[ARTICLE] How Hepburn and Classic Hollywood Inspired “Color Me True”
Written by Natalie Ng from Filmed in Ether for Japanese Film Festival in Australia. All views expressed in this article are the author’s own and are not necessarily reflected by the Japanese Film Festival.
“Someone once said that movies have the miraculous power to delight and move us… Even forgotten films have the miraculous power to bring colour to someone’s heart.”
With the success of La La Land (2016), the Oscar wins of The Artist (2011) and The Shape of Water (2017), and the current buzz for A Star is Born (2018) escapist fantasies similar in spirit to those of Hollywood’s Golden Age are currently in high demand both from studios and audiences. Japan is certainly no exception either as Hideki Takeuchi’s Color Me True, screening at this year’s Japanese Film Festival, has proven at the Japanese box office. Takeuchi’s film is a sincere tribute to Classical Hollywood and stays true to what made films from that era so magical.
Using Hollywood’s history to inform Color Me True’s story
From the late 1920s where black and white ‘talkies’ were introduced to the 1960s where Technicolor musicals were all the rage, the premise for Color Me True is certainly inspired by the shifts that took place within Hollywood during that era. In Color Me True, a princess (Haruka Ayase) from an old black and white film, ‘The Tomboy Princess and the Beastly Boys’, stumbles out from the screen and into real life. She becomes the muse of an aspiring writer-director (Kentaro Sakaguchi) in the Technicolour era of the late ‘50s and dawn of the ‘60s. It doesn’t get any more fantastical than that.
The film further acknowledges these technical changes in Hollywood by referring to Color Me True’s film-within-the-film as a forgotten product of a bygone era.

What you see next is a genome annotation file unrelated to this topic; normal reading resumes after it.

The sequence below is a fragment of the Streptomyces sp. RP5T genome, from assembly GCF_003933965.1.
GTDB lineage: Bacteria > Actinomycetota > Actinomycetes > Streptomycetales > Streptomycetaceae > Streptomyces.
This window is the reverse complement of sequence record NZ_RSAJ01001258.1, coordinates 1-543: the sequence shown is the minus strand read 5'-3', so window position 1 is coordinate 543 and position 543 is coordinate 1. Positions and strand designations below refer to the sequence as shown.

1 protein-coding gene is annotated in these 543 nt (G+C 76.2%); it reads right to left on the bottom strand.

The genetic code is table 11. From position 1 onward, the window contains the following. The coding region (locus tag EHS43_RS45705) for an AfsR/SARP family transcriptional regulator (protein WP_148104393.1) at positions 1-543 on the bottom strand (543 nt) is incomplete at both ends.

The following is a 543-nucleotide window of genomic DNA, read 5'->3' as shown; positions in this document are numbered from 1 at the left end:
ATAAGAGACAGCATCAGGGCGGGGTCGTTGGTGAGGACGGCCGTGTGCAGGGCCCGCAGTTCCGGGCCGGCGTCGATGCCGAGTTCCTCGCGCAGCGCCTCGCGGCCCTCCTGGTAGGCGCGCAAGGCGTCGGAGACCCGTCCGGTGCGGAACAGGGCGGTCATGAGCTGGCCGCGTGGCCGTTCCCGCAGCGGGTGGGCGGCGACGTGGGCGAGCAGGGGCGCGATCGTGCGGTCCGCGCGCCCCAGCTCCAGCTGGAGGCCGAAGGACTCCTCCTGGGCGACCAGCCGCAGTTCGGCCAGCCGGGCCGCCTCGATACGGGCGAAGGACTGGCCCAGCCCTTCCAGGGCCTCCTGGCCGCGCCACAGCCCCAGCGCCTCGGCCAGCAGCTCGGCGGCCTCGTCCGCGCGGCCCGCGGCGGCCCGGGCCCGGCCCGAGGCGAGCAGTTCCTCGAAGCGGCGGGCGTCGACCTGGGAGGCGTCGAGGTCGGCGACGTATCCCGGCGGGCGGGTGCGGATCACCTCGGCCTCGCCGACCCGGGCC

Color Me True also presents an idealised, chaste romance where emotional connection and companionship are valued above all else. Emphasis on these values are similar to Classical Hollywood films, many of which were produced under the Hays Code, a strict set of moral guidelines that all studio films produced between 1930 to 1968 in the United States had to adhere by.
Rather than show displays of physical intimacy, Hollywood studios avoided censorship by relying on verbal sparring and covert flirting between romantic leads. Color Me True adopts this cleverly into its story: if Miyuki and Kenji touch one another, she will fade back into the movie screen.
The inability to touch each other – to show physical affection between Miyuki and Kenji – means that the emotional connection and companionship shared between them is doubly stressed. Miyuki believes she is incomplete and unable to love Kenji wholly because she cannot touch him. So when Kenji gives up ever being able to touch Miyuki for a lifetime of platonic companionship with her, instead of choosing a normal life married to his boss’s daughter and becoming a film director, the gamble he’s taking is no trivial matter. Similarly, Miyuki doesn’t know if Kenji will love her forever, and one touch from him would make her disappear. They are literally entrusting each others’ lives in the other’s hands.
Hepburn and Other Homages
With romance being the major theme of Color Me True, Takeuchi’s film perhaps has more in common with many of Audrey Hepburn’s classics than recent postmodern takes on Classical Hollywood that audiences have become familiar with.